On January 28, The Wall Street Transcript interviewed Nicholas A. Danna IV, a Vice President at Sterne, Agee & Leach Group, Inc., where he is the Senior Equity Analyst for the leisure and entertainment industry and primarily focuses on casino operators. Key excerpts follow:
TWST: I guess the key issue is, where do we go from here? What are you looking at for 2008?
Mr. Danna: For 2008, we look for a couple of things. The first is that we think there are going to be some properties that were part of these leveraged buyouts that come back to the market. The acquisition or the buyout of Station Casinos was just completed, the acquisition of Harrah's (HET) will be completed in the next month or two, and the acquisition of Penn National Gaming (NASDAQ:PENN) will happen in the middle of the year. When you combine those acquisitions with the troubles that Columbia Sussex is currently having (they recently lost their license in Atlantic City), we believe that some of the Columbia Sussex properties as well as some of the Harrah's properties will likely be sold. I think that will create some opportunities for the regional operators to expand their portfolios. I think the other thing that we will see is the opening of some new properties as well as the expansion of some properties. I think that could drive results for those specific companies. Pinnacle Entertainment (NASDAQ:PNK) has just opened a new property in downtown St. Louis and Ameristar Casinos (NASDAQ:ASCA) has a couple of expansions opening between now and the end of 2008. So I think, again, it's going to be a case of being stock-specific, company-specific. I think certain markets will continue to see competition that could impact the results. So I think you must be stock-specific and focus on companies that have the ability and the privilege to either build new casinos or to expand existing casinos in quality markets.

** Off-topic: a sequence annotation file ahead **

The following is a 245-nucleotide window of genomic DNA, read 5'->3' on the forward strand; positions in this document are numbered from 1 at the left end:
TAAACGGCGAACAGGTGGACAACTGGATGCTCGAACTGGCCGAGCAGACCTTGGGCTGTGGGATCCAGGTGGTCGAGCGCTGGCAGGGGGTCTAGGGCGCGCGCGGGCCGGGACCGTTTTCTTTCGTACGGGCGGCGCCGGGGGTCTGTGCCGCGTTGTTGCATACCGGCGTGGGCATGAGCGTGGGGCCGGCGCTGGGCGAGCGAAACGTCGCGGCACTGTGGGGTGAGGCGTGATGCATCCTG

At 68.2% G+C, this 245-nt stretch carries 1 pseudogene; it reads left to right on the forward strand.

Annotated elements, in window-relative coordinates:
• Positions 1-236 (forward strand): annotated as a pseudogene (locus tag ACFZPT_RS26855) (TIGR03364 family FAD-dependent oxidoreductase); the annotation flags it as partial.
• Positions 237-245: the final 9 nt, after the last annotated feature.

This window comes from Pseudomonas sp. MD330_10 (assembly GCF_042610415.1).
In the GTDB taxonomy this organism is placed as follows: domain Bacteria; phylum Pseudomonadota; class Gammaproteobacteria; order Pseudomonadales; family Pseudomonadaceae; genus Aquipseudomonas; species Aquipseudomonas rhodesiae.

TWST: As we look at 2008, how much of an impact is the slowing of the economy going to have on the space?
Mr. Danna: Historically, consumer confidence, gas prices, economic upturns and downturns have not had a meaningful impact on gaming spend. It's tended to be much more resilient than most consumer businesses. We are seeing some slowing in the Las Vegas local market. I think the different factor this time than in previous periods is the housing market. Las Vegas is one of the markets where housing was really on fire for a number of years and has now seen a pretty substantial downturn. I think that's having some impact there. But I continue to think gaming will hold up better than most other consumer-related spaces will. Still, we're going to have to focus on specific markets, specific properties and specific companies.
TWST: Given that, what are you telling investors to do at this point?